Cervical foraminal stenosis
In the neck, the foramen are the holes on either side of the vertebrae where the nerves exist the spinal cord and go out into the body. Obviously these holes need to be large enough so the nerves can pass through and not become pinched or compressed. Cervical (neck) foraminal stenosis implies that the holes have become smaller and now the nerves are getting pinched as they pass through. The usual way this stenosis occurs is through the loss of intervertebral disc height (thickness) as we age. This is a normal part of ageing, but for some more than others. As we age our intervertebral disc become thinner and these act like the spacers between vertebrae. Without thick spacers (discs) our vertebrae sit too close to each other and there isn’t much room in between for our nerves to pass through. Other reasons in the neck for the foramen to become smaller is arthritis and bone spurs or a disc injury that bulges into the foraminal space.
The most common feature of cervical foraminal stenosis is neck pain. This particular cause of neck pain develops slowly. Foraminal stenosis typically does not cause an acute episode of neck pain, unless it is an acute flare up of a pre-existing issue. Neck pain may develop over many years. Neck pain associated with cervical foraminal stenosis is typically movement or position related. That is, its worse with positions that naturally close the foramina such as looking up. Patients may struggle to lay on their back and may need quite a few pillows to open up the neck.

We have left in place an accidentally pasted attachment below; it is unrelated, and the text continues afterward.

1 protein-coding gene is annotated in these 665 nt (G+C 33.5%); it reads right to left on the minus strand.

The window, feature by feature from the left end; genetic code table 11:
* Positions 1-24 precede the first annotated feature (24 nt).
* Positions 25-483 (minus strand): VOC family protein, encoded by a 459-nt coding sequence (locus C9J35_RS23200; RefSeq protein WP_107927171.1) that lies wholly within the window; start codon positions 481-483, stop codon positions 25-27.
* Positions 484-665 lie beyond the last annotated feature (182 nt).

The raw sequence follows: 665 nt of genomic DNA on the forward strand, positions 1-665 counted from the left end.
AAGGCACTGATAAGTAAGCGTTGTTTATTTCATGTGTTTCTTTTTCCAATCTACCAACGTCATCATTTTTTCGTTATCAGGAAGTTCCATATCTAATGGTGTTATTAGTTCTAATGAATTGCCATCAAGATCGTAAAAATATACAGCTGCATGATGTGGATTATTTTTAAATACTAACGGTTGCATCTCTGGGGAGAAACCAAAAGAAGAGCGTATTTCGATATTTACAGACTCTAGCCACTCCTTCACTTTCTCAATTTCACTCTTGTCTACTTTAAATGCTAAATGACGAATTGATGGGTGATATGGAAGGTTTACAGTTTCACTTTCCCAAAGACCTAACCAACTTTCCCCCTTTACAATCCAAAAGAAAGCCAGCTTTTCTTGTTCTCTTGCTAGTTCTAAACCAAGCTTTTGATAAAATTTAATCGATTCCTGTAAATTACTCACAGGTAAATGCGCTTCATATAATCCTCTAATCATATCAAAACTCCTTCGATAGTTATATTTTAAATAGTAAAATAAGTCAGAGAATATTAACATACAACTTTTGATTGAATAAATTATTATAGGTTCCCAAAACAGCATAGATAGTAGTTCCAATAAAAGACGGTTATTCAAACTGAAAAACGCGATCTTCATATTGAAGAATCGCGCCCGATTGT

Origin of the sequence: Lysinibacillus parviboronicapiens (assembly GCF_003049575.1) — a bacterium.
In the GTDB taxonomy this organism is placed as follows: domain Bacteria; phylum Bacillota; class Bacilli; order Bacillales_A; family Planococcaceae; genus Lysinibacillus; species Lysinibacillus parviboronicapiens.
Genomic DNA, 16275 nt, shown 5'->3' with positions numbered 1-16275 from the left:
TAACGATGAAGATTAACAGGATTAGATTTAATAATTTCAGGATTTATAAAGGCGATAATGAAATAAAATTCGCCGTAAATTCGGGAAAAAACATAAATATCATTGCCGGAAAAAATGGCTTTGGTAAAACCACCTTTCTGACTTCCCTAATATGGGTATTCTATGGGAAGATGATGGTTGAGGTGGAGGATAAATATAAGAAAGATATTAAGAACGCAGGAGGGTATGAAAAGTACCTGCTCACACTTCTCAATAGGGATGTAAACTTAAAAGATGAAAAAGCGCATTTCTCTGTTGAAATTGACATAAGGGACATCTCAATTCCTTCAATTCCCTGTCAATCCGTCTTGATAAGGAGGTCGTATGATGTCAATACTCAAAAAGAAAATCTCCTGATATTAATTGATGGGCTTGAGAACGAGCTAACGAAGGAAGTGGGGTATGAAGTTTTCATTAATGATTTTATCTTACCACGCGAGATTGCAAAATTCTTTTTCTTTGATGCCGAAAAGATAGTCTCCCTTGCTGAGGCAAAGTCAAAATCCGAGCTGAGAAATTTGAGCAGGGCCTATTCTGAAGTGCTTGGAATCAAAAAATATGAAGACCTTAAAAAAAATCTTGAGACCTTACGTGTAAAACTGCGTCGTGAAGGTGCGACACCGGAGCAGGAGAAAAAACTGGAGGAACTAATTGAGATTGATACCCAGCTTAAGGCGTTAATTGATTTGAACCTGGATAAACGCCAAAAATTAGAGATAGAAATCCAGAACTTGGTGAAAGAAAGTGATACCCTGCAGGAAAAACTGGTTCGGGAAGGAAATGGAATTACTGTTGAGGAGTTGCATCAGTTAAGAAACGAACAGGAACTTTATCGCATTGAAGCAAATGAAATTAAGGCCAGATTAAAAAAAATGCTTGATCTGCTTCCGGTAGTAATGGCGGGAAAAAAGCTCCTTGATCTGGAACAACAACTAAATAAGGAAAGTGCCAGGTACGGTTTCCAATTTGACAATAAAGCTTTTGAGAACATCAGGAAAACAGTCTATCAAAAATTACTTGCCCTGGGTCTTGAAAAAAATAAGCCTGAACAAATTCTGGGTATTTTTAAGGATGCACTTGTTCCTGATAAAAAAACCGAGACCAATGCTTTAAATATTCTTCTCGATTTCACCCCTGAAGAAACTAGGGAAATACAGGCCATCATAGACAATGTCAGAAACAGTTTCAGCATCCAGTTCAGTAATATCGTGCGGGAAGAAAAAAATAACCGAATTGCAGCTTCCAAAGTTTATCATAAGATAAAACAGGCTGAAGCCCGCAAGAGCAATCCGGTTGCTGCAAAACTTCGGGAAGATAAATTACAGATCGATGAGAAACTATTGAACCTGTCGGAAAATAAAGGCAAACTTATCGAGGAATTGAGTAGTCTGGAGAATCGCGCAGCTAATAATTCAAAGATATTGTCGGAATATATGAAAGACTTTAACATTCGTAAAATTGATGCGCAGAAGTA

The treatment of cervical foraminal stenosis really depends on how advanced it is. In some cases conservative treatments from our chiropractors and physiotherapists will be more than enough to control any symptoms. Typically this will reduce pain and bring about normal function to the neck. However if the foraminal stenosis is advanced surgery may be the best form of treatment. Surgery decompresses the vertebrae or makes the holes (foramen) in the neck bigger so there is less compression on the existing nerve roots.